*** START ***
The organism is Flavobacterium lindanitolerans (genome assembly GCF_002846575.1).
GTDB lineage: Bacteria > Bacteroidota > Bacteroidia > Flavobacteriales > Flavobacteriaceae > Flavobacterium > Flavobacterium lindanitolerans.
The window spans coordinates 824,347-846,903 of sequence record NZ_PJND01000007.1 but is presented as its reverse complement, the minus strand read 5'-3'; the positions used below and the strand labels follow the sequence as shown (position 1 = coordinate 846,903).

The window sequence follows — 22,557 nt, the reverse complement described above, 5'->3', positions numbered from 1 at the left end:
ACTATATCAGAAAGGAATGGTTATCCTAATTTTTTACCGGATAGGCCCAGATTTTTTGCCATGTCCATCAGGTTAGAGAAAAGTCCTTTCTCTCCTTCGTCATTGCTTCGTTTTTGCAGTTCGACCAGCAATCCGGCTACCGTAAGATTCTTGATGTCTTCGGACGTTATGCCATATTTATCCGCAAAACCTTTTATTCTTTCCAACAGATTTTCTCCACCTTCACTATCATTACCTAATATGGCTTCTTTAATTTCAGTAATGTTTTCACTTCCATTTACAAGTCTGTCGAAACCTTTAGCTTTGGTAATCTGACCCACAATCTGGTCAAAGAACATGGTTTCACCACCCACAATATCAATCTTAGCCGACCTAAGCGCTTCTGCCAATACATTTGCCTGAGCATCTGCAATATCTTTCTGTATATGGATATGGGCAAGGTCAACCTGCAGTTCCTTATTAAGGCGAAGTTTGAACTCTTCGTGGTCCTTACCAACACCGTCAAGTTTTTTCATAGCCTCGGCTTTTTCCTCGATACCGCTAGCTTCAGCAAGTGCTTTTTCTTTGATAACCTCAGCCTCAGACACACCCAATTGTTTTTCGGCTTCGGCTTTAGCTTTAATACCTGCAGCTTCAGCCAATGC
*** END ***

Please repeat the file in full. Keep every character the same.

The organism is Flavobacterium lindanitolerans (genome assembly GCF_002846575.1).
GTDB lineage: Bacteria > Bacteroidota > Bacteroidia > Flavobacteriales > Flavobacteriaceae > Flavobacterium > Flavobacterium lindanitolerans.
The window spans coordinates 824,347-846,903 of sequence record NZ_PJND01000007.1 but is presented as its reverse complement, the minus strand read 5'-3'; the positions used below and the strand labels follow the sequence as shown (position 1 = coordinate 846,903).

The window sequence follows — 22,557 nt, the reverse complement described above, 5'->3', positions numbered from 1 at the left end:
ACTATATCAGAAAGGAATGGTTATCCTAATTTTTTACCGGATAGGCCCAGATTTTTTGCCATGTCCATCAGGTTAGAGAAAAGTCCTTTCTCTCCTTCGTCATTGCTTCGTTTTTGCAGTTCGACCAGCAATCCGGCTACCGTAAGATTCTTGATGTCTTCGGACGTTATGCCATATTTATCCGCAAAACCTTTTATTCTTTCCAACAGATTTTCTCCACCTTCACTATCATTACCTAATATGGCTTCTTTAATTTCAGTAATGTTTTCACTTCCATTTACAAGTCTGTCGAAACCTTTAGCTTTGGTAATCTGACCCACAATCTGGTCAAAGAACATGGTTTCACCACCCACAATATCAATCTTAGCCGACCTAAGCGCTTCTGCCAATACATTTGCCTGAGCATCTGCAATATCTTTCTGTATATGGATATGGGCAAGGTCAACCTGCAGTTCCTTATTAAGGCGAAGTTTGAACTCTTCGTGGTCCTTACCAACACCGTCAAGTTTTTTCATAGCCTCGGCTTTTTCCTCGATACCGCTAGCTTCAGCAAGTGCTTTTTCTTTGATAACCTCAGCCTCAGACACACCCAATTGTTTTTCGGCTTCGGCTTTAGCTTTAATACCTGCAGCTTCAGCCAATGC